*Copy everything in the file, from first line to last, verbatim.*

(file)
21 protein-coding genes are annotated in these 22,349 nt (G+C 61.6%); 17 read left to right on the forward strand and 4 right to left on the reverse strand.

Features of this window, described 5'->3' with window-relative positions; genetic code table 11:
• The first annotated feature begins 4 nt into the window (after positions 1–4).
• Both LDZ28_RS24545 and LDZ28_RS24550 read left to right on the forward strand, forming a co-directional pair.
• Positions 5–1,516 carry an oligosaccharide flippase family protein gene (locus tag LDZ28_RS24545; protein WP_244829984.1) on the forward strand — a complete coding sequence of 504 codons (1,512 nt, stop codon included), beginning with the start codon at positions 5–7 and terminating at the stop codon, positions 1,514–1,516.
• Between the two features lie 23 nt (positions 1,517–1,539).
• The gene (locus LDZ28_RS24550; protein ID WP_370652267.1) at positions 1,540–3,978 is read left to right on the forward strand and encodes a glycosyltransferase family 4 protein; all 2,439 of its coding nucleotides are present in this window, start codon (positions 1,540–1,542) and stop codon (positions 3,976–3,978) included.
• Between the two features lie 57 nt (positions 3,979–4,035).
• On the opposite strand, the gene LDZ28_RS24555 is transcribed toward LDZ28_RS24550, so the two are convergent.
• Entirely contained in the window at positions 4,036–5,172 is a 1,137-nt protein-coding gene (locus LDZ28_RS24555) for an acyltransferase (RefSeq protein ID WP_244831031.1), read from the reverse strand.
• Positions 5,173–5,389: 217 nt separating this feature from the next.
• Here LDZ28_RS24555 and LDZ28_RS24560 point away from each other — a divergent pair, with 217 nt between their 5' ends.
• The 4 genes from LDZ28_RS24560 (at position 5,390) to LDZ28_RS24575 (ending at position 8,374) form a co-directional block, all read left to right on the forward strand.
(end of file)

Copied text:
21 protein-coding genes are annotated in these 22,349 nt (G+C 61.6%); 17 read left to right on the forward strand and 4 right to left on the reverse strand.

Features of this window, described 5'->3' with window-relative positions; genetic code table 11:
• The first annotated feature begins 4 nt into the window (after positions 1–4).
• Both LDZ28_RS24545 and LDZ28_RS24550 read left to right on the forward strand, forming a co-directional pair.
• Positions 5–1,516 carry an oligosaccharide flippase family protein gene (locus tag LDZ28_RS24545; protein WP_244829984.1) on the forward strand — a complete coding sequence of 504 codons (1,512 nt, stop codon included), beginning with the start codon at positions 5–7 and terminating at the stop codon, positions 1,514–1,516.
• Between the two features lie 23 nt (positions 1,517–1,539).
• The gene (locus LDZ28_RS24550; protein ID WP_370652267.1) at positions 1,540–3,978 is read left to right on the forward strand and encodes a glycosyltransferase family 4 protein; all 2,439 of its coding nucleotides are present in this window, start codon (positions 1,540–1,542) and stop codon (positions 3,976–3,978) included.
• Between the two features lie 57 nt (positions 3,979–4,035).
• On the opposite strand, the gene LDZ28_RS24555 is transcribed toward LDZ28_RS24550, so the two are convergent.
• Entirely contained in the window at positions 4,036–5,172 is a 1,137-nt protein-coding gene (locus LDZ28_RS24555) for an acyltransferase (RefSeq protein ID WP_244831031.1), read from the reverse strand.
• Positions 5,173–5,389: 217 nt separating this feature from the next.
• Here LDZ28_RS24555 and LDZ28_RS24560 point away from each other — a divergent pair, with 217 nt between their 5' ends.
• The 4 genes from LDZ28_RS24560 (at position 5,390) to LDZ28_RS24575 (ending at position 8,374) form a co-directional block, all read left to right on the forward strand.